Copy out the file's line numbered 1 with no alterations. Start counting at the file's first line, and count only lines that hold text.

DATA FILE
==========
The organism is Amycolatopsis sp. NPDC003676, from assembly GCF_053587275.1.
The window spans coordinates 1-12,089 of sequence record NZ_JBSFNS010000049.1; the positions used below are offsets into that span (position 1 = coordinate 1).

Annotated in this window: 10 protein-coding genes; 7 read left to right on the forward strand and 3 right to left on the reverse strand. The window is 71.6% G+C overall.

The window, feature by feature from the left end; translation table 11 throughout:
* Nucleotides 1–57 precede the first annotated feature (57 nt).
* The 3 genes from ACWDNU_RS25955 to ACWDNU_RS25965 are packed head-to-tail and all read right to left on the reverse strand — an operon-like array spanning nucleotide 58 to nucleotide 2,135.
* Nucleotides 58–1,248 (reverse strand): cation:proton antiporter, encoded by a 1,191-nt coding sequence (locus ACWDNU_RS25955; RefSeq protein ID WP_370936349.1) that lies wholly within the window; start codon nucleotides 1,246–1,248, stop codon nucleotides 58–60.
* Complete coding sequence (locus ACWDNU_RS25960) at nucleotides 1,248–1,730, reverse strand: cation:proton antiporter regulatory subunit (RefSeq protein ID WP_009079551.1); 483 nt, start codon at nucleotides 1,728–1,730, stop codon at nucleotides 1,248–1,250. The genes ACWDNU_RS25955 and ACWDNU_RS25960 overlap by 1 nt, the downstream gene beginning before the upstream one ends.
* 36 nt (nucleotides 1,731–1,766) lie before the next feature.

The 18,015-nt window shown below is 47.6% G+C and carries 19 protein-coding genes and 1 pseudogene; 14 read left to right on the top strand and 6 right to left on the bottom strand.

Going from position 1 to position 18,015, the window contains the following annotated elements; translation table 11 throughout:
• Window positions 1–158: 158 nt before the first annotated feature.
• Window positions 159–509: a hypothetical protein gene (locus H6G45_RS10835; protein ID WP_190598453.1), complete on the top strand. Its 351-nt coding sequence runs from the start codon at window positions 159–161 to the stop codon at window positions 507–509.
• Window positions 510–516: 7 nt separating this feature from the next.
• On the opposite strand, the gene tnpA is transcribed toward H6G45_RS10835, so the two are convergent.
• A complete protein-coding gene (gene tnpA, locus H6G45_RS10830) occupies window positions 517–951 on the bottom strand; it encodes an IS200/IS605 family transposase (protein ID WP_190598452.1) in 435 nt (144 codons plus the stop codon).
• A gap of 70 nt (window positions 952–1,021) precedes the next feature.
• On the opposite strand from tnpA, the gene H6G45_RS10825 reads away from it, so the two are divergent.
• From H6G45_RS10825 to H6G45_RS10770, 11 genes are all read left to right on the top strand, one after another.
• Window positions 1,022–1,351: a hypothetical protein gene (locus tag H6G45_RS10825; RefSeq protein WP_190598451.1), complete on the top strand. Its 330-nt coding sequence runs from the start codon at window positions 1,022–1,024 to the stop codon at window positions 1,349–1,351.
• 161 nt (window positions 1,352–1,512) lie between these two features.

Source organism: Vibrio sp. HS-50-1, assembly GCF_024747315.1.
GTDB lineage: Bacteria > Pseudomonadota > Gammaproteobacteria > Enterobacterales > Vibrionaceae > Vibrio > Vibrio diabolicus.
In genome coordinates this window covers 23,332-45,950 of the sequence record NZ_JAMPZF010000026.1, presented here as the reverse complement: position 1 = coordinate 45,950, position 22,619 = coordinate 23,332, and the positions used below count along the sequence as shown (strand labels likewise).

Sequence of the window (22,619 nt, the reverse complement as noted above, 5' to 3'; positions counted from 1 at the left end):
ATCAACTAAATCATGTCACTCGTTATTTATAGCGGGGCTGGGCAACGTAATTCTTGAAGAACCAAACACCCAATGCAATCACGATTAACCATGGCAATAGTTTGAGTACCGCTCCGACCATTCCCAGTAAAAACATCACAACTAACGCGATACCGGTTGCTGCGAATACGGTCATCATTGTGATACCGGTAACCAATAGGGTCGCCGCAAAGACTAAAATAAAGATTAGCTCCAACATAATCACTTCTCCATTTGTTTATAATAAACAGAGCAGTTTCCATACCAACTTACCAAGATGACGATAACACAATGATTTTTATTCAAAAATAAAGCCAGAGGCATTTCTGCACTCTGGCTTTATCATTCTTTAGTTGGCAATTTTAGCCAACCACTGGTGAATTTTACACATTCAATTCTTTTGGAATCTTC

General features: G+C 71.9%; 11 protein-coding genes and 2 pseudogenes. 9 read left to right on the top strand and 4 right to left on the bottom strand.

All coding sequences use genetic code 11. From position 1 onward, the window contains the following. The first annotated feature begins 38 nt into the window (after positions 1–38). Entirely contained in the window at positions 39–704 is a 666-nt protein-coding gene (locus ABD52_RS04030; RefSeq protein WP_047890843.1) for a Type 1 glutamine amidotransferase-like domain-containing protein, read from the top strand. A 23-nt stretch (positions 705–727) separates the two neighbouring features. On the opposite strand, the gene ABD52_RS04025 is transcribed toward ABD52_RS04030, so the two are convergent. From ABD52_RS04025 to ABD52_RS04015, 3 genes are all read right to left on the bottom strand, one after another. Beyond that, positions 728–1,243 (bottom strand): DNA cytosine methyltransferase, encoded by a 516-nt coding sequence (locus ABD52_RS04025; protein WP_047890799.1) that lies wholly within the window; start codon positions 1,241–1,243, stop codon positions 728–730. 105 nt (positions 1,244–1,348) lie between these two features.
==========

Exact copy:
The organism is Amycolatopsis sp. NPDC003676, from assembly GCF_053587275.1.